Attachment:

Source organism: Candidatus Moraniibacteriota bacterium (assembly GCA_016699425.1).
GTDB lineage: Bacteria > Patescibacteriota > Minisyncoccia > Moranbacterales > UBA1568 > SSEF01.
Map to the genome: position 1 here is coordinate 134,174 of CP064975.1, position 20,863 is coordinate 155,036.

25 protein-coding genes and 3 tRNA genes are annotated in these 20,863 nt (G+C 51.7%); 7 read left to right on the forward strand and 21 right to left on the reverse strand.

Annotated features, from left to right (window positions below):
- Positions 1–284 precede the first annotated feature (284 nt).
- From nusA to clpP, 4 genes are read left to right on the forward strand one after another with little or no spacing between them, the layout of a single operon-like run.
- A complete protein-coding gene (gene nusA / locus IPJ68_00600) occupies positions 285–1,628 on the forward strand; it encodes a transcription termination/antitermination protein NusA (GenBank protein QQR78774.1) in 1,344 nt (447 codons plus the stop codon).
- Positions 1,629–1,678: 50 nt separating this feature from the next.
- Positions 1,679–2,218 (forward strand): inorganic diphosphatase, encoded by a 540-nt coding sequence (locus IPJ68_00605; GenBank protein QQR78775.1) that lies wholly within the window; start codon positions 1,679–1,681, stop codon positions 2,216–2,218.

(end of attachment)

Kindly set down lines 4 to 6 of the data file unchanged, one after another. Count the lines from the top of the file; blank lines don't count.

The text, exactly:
25 protein-coding genes and 3 tRNA genes are annotated in these 20,863 nt (G+C 51.7%); 7 read left to right on the forward strand and 21 right to left on the reverse strand.

Annotated features, from left to right (window positions below):
- Positions 1–284 precede the first annotated feature (284 nt).